Snow hampers grouse hunt, but delivers on promise of winter fun
Less than a week had passed, according to the calendar, but the woods had undergone a dramatic change in those few short days. Just like that, the seasons had shifted from autumn to winter. A friend and I had made the trek north to try and match ...
Less than a week had passed, according to the calendar, but the woods had undergone a dramatic change in those few short days.
Just like that, the seasons had shifted from autumn to winter.
A friend and I had made the trek north to try and match our skills with some late-season ruffed grouse. Deer season had passed in this part of northern Minnesota, and we'd likely have the woods to ourselves.
The white that blanketed the ground, though, would change things.
I've hunted ruffed grouse, with varying degrees of success, since I was old enough to carry a shotgun. If there's one thing I've learned in those years -- besides how difficult the birds are to hit when they rocket through the trees in a blur -- it's that hunting becomes even more challenging once snow hits the ground. Places where I might have seen grouse earlier in the season suddenly turn barren.
Still, there's something special about being in the woods on a snowy day.
Another thing I've learned -- and one of many reasons I enjoy hunting ruffed grouse any time I get the chance -- is that you don't have to be out there at the crack of dawn to be successful. If you don't hit the trail before noon, well, that's fine.
Besides, hunting wasn't the only reason we'd made the trip last weekend.
Just as important, perhaps, was the opportunity to celebrate the first measurable snowfall of the season by building a fire in the outdoor pit. Winter might mark an ending, of sorts, for many people, but it also marks the beginning of good things for those who don't mind the cold and snow.
Time spent by a roaring fire in the snow offers the perfect opportunity to tell stories and plan ice fishing trips and snowmobile excursions. And as we rediscovered our first night in camp, it's easy to pass several hours this way.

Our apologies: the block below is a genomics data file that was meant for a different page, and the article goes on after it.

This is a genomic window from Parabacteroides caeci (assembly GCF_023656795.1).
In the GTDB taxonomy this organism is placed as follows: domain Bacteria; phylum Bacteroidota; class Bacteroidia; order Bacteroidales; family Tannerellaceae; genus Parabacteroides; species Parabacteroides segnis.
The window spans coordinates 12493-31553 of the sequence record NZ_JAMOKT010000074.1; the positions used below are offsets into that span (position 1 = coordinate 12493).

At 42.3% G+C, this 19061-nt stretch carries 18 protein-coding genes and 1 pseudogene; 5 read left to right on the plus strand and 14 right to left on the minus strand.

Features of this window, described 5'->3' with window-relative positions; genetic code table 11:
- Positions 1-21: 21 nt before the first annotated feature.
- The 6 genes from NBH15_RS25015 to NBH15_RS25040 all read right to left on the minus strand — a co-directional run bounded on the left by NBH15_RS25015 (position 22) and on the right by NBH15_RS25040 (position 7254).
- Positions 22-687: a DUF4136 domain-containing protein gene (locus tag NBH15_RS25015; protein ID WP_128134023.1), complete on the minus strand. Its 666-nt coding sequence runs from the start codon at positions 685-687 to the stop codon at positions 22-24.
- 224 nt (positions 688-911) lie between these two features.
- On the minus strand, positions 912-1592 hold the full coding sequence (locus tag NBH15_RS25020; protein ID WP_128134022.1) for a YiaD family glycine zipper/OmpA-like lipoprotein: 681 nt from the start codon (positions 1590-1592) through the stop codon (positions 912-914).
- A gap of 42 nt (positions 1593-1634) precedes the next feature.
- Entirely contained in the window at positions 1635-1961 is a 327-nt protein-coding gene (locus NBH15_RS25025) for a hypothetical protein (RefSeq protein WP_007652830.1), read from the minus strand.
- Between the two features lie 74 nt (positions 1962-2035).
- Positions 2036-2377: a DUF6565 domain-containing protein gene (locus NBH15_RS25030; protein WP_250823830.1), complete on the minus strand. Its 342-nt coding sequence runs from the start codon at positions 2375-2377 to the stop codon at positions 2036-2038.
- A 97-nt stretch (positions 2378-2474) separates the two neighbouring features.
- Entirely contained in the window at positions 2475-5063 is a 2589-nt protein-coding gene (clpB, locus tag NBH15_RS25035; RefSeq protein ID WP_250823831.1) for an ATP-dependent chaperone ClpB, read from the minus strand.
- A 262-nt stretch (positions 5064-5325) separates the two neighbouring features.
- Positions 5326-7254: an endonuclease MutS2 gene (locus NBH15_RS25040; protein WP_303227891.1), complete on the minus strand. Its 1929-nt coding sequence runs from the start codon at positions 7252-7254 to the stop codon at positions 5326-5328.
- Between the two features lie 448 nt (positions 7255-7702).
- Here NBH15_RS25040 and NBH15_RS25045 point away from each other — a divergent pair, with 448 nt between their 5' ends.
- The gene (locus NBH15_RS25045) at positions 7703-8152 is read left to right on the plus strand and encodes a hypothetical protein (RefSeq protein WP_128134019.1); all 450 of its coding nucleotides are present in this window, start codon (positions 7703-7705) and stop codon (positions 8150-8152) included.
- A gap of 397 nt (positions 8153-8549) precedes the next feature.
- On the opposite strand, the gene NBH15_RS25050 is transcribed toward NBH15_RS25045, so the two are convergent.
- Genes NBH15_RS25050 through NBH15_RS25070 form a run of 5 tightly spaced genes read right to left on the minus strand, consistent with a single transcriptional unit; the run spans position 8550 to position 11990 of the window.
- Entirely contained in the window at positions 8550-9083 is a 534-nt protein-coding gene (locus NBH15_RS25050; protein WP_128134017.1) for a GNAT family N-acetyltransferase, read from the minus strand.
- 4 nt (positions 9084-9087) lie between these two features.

Under a gray sky, light snow continued to fall the next day, and our first walk produced no birds. My hunting partner heard a grouse flush back in a cedar swamp, but that was as close as we came.
We headed back to camp for lunch and a quick warm-up. Days are short this time of year, though, and our late start meant we didn't have much time if we wanted to get in another good walk before dark.
We had reason for optimism. Two weekends earlier on the Friday afternoon before Minnesota's deer opener, we'd seen or flushed nine grouse in less than two hours.
But that was before snow covered the ground.
The woods seemed empty, but the tracks in the snow told a different story as we started down the trail. Sometime earlier that day, a deer had walked the same route, and tracks of squirrels and snowshoe hares crossed our path in several locations.
No doubt, I thought, the hares were better off with snow. Their fur turns white in the winter, and the previous weekend, against the backdrop of bare ground, their lack of camouflage made them easy targets for predators, even far back in the trees.
We finished our walk in the snow without seeing a grouse, but a buck and doe lying back in the brush provided some excitement when they jumped up and broke the silence.
They would have offered perfect shots a week earlier.
Still, it's hard to be disappointed when you're in good company and traipsing through woods that are so quiet the silence almost overwhelms. Throw a few inches of snow on the ground, and you develop a sense of oneness with your surroundings that isn't there any other time.
The snow intensified after dark, and we woke up the next morning to another 4 inches of snow on the ground. The opportunity to fire up the snowmobile was too much to resist, and riding conditions were nearly perfect.
Winter had arrived, and on this snowy weekend in late November, we were fortunate enough to get outdoors to embrace it.
Dokken reports on outdoors. Reach him at (701) 780-1148; (800) 477-6572, ext. 148; or send e-mail to email@example.com .